Guest post: “For victims of domestic abuse, home is not a sanctuary”
Carolyn Harris MP explains why she wrote to the prime minister asking for more support for victims of domestic abuse during the coronavirus crisis.
As the outbreak of coronavirus spreads, and the government imposes unprecedented measures to help stop the transmission of the virus, many more of us than usual are working from home.
This is testing and difficult enough for those of us who feel safe and happy in our homes. It's nice not to have to face the morning commute – but struggling with overstretched broadband or looking after kids whilst still attempting to appear vaguely professional on a video conference with your boss presents its own set of challenges.
But for some people, being confined at home is not just disruptive or inconvenient – it's terrifying.
It is estimated that 1.6m women in England and Wales experienced domestic abuse last year and of those, 83% endured repeated attacks. And reports from China reveal that the incidents of domestic abuse increased substantially following the outbreak of coronavirus. A toxic combination of economic uncertainty, anxiety caused by enforced quarantine, a lack of escape routes, and a reduced level of support services has been blamed for a spike in the number of incidents.
For victims of domestic abuse, home is not a sanctuary. It is a dangerous and frightening place. Often, their workplace is the only space in which they feel safe. But under lockdown, with many more people confined to their homes, controlling abusers will further restrict their partner’s freedoms and threaten their safety.
That’s why I’ve written to the prime minister, asking him to take action now to ensure that victims of domestic abuse have access to the support they need during this period of lockdown – when it will be harder than ever for them to escape their abusers. I want to see:
- An increase in the number of women’s refuge places available which should be paid for through a one-off government grant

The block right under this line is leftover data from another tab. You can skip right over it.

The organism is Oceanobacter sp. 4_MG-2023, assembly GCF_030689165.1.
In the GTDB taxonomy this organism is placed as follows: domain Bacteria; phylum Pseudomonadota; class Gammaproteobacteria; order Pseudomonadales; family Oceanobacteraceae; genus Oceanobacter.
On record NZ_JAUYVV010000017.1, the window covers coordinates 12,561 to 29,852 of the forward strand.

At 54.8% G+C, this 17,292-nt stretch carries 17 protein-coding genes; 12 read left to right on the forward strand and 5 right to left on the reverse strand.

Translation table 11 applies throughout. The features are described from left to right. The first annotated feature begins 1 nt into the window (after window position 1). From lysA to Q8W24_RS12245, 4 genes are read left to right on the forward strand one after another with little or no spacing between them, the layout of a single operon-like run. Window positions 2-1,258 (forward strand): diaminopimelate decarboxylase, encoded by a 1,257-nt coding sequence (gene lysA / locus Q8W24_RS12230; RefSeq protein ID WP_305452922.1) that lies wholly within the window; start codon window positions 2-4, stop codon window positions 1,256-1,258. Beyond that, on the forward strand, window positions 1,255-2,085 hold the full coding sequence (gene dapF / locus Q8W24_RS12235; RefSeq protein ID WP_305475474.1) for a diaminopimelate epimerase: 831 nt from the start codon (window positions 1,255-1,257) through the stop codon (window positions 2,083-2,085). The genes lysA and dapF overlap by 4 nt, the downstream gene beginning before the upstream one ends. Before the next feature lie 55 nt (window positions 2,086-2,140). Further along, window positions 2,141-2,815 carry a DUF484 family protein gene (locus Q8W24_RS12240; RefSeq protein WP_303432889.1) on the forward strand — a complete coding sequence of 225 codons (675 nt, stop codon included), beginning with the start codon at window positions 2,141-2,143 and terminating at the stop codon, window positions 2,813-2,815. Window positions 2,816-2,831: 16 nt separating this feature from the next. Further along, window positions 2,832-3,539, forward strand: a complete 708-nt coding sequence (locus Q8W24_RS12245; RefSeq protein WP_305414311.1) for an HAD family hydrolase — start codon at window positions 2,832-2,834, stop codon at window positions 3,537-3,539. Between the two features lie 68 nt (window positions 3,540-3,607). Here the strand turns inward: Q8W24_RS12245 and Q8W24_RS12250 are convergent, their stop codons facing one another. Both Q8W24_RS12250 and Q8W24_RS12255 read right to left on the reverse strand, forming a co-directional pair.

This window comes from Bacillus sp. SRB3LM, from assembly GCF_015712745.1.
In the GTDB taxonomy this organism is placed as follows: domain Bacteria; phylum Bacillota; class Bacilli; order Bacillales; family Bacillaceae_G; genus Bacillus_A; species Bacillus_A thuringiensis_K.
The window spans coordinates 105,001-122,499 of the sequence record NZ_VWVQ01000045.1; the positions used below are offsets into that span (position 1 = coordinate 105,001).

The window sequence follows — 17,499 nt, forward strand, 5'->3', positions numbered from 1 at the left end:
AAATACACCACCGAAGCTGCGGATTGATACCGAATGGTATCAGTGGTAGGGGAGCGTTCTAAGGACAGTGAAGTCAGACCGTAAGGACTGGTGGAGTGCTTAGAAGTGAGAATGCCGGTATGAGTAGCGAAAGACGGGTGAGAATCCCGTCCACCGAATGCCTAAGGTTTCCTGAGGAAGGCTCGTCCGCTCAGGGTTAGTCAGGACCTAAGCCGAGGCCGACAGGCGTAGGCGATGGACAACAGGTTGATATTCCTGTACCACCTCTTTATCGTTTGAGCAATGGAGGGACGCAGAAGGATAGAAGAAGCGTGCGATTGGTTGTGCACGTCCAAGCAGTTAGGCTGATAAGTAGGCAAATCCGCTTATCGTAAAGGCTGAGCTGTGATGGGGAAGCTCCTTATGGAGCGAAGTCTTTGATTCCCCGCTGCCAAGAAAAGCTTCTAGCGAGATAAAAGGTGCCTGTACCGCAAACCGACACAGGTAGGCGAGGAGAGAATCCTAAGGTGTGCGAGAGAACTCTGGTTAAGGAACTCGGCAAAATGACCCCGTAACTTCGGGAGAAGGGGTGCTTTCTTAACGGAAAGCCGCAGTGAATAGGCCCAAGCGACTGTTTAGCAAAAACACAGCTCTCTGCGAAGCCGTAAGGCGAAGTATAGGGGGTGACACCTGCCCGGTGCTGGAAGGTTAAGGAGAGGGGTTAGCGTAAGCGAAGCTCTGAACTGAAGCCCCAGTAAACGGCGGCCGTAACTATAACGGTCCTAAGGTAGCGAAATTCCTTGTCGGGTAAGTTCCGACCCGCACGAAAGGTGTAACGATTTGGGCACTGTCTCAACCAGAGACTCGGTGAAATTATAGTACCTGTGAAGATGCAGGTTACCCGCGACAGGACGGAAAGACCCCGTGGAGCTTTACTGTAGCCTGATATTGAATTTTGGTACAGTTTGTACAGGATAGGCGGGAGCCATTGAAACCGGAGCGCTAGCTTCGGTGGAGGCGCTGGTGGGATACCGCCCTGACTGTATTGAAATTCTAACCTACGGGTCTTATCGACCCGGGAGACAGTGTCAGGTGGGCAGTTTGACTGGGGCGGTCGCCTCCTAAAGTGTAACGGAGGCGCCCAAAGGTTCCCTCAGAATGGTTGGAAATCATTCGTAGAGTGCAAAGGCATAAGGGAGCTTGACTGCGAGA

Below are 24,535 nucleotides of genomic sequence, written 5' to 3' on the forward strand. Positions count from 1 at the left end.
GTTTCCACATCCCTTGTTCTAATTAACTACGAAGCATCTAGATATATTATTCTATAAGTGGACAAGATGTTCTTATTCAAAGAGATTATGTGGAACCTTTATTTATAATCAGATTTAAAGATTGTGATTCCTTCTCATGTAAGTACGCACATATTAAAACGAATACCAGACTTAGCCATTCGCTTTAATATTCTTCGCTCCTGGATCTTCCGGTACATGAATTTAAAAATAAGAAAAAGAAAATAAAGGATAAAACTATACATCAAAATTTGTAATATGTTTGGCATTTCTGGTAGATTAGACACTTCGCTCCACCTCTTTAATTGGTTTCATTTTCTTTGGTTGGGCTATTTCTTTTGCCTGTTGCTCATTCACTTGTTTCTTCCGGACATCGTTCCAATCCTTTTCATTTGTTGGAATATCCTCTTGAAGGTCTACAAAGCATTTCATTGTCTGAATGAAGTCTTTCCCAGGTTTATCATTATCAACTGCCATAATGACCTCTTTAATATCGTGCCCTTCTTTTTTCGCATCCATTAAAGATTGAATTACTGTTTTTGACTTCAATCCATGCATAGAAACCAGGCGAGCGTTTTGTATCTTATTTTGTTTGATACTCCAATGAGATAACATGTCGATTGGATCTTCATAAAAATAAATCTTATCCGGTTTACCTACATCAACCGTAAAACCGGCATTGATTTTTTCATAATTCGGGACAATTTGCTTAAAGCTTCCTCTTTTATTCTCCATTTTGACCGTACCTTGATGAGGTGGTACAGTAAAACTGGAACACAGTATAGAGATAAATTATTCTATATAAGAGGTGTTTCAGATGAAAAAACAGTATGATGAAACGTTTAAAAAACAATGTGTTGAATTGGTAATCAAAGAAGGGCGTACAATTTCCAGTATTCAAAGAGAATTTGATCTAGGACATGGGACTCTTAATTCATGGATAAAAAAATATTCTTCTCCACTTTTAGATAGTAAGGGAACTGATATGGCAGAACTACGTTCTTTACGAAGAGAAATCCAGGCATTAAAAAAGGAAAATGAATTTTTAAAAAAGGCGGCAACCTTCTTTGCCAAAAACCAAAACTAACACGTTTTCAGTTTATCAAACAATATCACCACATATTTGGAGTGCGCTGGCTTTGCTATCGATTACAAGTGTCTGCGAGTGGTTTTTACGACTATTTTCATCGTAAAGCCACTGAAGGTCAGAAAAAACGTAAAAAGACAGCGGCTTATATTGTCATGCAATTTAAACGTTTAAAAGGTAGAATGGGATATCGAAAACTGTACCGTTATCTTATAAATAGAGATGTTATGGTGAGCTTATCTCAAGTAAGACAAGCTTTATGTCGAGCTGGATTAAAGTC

- Prioritising domestic violence cases or emergency orders, such as molestation or occupation orders, in court
- A targeted public information campaign, signposting victims to the appropriate support
- High-level discussions with domestic violence charities about any additional support they require during the coronavirus outbreak.
That last point is particularly important. Domestic violence support services have been decimated by years of austerity, but many charitable organisations have been doing tremendous work to fill the gap and to support those at risk of domestic abuse.
One such organisation is The Employers Initiative on Domestic Violence (EIDA) which was set up to help employers take action to help employees affected by domestic abuse. The EIDA knows better than most how work is often the only safe space for victims. At this difficult time, they are asking employers to keep in touch with employees working at home who may be at risk, and to continue to signpost them to services like the Bright Sky mobile app, which provides support and information for anyone who may be experiencing domestic abuse or is concerned about anyone they know. In addition, the National Domestic Abuse helpline is available 24 hours a day, for free and in confidence on 0808 2000 247.
This is a scary time for everyone. But at least for most of us, being confined to our homes is an inconvenience, rather than a threat – and that's just not the case for victims of domestic abuse. It's more important than ever that women at risk have a place they know they can escape to – and the government needs to step up and guarantee it.
By Carolyn Harris, MP for Swansea East